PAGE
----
Good luck in that quest for facts, Twitter!

Last week, President Trump announced he was going to crack down on social media after Twitter had the audacity to fact-check a couple of his tweets. Actually, they didn’t exactly fact-check him — they merely linked to a couple of sites where his Twitter followers could do the fact-checking themselves.

Clearly Twitter does not realize that we live in a fact-averse society. Truth is so last century. If you believe everything you read on Twitter, in a couple of hours you’ll be yelling, “There is no way on God’s flat Earth that I’m taking a vaccine made in the basement of Killary’s Chinese pizza joint basement right beside the child sex ring funded by Bill Gates. Now hand me some Lysol and a flashlight so I can kill this corona myself!”

The primary concern of the president and his followers is that conservative views, they believe, are suppressed by social media platforms, which they claim also fact-check conservatives at a higher rate while letting liberals go completely unchecked with such controversial ideas as “racism is bad.”

I’m not much for Twitter, but I follow a few folks such as President Trump and should-be president Jimmy Buffett just in case something very important happens in 280 characters or less. I’m still waiting.

Facebook at least allows a little more room for context as it permits extensive, wordy diatribes, although you have to hit the “read more” link to see long passages — or as Facebook users actually refer to the “read more” link, “never mind.”

One of the byproducts of having grown up a white guy with many black friends in a red state and then going on to work in journalism with many folks from blue and purple states and then working in the nonprofit business with tons of folks with hearts of gold is that I’ve wound up with a rainbow of Facebook friends. They are divided almost exactly 50/50 between conservatives and liberals — along with a weirdo centrist or two. (Pick a side, Earl!) I assure you that in my Facebook feed, at least, conservative views are getting through just fine. I like hearing from both sides. Wisdom rarely happens in a bubble, which is one factor in Americans’ growing inability to reason.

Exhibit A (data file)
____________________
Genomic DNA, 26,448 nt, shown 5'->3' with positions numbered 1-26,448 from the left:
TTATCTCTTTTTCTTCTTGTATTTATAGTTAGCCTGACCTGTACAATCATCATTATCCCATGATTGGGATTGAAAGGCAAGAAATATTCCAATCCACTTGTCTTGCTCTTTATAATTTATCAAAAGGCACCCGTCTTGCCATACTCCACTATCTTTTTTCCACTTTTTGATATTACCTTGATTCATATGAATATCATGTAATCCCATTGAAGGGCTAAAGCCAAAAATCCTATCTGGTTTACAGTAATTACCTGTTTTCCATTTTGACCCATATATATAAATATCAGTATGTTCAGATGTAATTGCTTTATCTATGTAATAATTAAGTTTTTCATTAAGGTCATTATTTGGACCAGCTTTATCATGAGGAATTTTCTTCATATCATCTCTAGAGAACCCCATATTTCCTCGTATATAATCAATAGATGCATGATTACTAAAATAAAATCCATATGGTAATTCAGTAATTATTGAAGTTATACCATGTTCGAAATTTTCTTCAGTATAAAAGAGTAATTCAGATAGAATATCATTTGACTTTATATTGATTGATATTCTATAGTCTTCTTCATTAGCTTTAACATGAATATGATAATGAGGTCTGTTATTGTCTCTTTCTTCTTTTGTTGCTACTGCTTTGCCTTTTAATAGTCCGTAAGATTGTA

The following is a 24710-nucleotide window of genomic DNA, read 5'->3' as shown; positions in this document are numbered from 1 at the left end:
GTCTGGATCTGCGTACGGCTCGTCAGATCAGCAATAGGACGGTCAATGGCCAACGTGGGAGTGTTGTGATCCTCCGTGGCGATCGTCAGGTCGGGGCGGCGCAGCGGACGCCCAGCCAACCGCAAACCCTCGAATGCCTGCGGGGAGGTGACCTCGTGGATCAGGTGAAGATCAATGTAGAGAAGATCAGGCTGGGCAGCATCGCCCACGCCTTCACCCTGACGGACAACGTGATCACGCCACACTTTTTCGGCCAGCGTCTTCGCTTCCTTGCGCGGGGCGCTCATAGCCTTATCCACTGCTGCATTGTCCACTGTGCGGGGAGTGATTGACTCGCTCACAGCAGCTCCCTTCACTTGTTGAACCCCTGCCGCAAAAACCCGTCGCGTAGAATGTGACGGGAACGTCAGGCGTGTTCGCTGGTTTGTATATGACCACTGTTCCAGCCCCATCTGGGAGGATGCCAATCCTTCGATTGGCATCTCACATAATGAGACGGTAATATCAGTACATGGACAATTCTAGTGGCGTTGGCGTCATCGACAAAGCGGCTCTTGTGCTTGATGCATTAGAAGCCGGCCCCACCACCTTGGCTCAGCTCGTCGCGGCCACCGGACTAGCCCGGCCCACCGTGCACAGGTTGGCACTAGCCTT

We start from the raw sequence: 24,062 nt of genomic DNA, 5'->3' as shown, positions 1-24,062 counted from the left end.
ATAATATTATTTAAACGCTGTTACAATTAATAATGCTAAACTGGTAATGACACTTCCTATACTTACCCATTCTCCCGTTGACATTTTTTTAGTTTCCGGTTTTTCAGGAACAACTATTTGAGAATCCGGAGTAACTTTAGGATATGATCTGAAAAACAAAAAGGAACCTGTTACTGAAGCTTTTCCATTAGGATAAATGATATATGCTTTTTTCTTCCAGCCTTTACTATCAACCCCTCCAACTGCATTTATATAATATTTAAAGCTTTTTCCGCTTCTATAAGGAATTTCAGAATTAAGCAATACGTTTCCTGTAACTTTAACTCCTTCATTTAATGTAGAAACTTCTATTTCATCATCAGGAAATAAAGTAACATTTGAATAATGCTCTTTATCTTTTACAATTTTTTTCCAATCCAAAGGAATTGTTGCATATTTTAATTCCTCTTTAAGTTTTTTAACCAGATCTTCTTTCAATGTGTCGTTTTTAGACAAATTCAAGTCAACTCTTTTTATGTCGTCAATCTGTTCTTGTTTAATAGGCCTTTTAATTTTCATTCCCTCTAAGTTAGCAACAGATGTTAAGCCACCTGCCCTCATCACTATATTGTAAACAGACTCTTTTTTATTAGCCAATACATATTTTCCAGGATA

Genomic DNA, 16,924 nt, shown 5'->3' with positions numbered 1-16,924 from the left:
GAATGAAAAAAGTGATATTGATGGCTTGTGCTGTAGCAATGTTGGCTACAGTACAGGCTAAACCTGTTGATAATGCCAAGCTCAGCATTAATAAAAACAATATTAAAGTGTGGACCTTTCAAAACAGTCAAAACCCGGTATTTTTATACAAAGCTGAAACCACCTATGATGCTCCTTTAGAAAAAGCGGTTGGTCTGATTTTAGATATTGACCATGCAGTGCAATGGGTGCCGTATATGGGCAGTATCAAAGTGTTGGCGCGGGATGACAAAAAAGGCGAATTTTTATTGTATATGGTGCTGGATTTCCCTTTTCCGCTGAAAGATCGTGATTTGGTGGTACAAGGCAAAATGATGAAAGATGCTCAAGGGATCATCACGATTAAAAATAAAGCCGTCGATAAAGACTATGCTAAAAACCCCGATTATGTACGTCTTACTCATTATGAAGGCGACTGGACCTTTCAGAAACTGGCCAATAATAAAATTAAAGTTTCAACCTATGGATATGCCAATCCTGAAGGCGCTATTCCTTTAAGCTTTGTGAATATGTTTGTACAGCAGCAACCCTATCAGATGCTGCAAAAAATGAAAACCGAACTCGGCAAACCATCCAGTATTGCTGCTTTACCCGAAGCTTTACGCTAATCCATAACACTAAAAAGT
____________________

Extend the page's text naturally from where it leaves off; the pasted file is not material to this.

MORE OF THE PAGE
I consider myself an independent, but I like my Republican friends and I like my Democrat friends, and I certainly don’t agree with the president’s retweet last week of a video espousing a deep-thinker’s refrain that “the only good Democrat is a dead Democrat.” I know Mr. Trump probably didn’t watch the video long enough to know exactly what was in there (much like the way he praises and promotes books he hasn’t read), so he can plead ignorance. It’s probably a good idea, though, to not Tweet things you aren’t certain about or videos featuring raging lunatics. Mistakes are bound to happen somewhere around tweet No. 147 of the day, I guess. If I had time for that much Tweeting and Facebooking, I might have a better understanding of how you can fall prey to unintentionally spreading propaganda.

Of course, the president has lodged his most vocal condemnations of Twitter on — wait for it — Twitter. I’d venture to say that Twitter and CNN are the two non-Russian entities most responsible for Trump’s election in 2016. CNN devoted 23 hours and 59 minutes a day in 2016 to talking about the president and his Tweets. I think that remaining minute was a commercial for the guy who goes around spraying Flex Seal on screen doors and then taking them out on lakes for some strange reason.

I don’t follow Joe Biden on Twitter, but I assume he’s on it and other hip new platforms like the telegraph. I’d follow him on Twitter, but I doubt he has enough characters left to make valid points after typing “uh” and “um” 50 times.

If I were Twitter, though, I wouldn’t worry about censoring conservatives or liberals or trying to point users toward facts on its platform. Fact-finding is not an exact science. And facts are not synonymous with truths. Facts are statements or data that can be proven true or false. Truths, on the other hand, are eternal, undeniable concepts — such as that slaw never belongs on a hot dog. It’s right there in the Bible.

And that’s a fact.

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